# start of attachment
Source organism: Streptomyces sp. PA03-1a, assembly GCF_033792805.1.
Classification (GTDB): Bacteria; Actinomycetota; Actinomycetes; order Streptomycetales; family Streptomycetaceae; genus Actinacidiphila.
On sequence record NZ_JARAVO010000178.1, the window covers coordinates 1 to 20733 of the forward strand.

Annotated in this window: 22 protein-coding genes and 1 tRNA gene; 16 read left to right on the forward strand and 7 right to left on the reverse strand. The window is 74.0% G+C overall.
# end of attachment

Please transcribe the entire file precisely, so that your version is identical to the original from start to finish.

Source organism: Streptomyces sp. PA03-1a, assembly GCF_033792805.1.
Classification (GTDB): Bacteria; Actinomycetota; Actinomycetes; order Streptomycetales; family Streptomycetaceae; genus Actinacidiphila.
On sequence record NZ_JARAVO010000178.1, the window covers coordinates 1 to 20733 of the forward strand.

Annotated in this window: 22 protein-coding genes and 1 tRNA gene; 16 read left to right on the forward strand and 7 right to left on the reverse strand. The window is 74.0% G+C overall.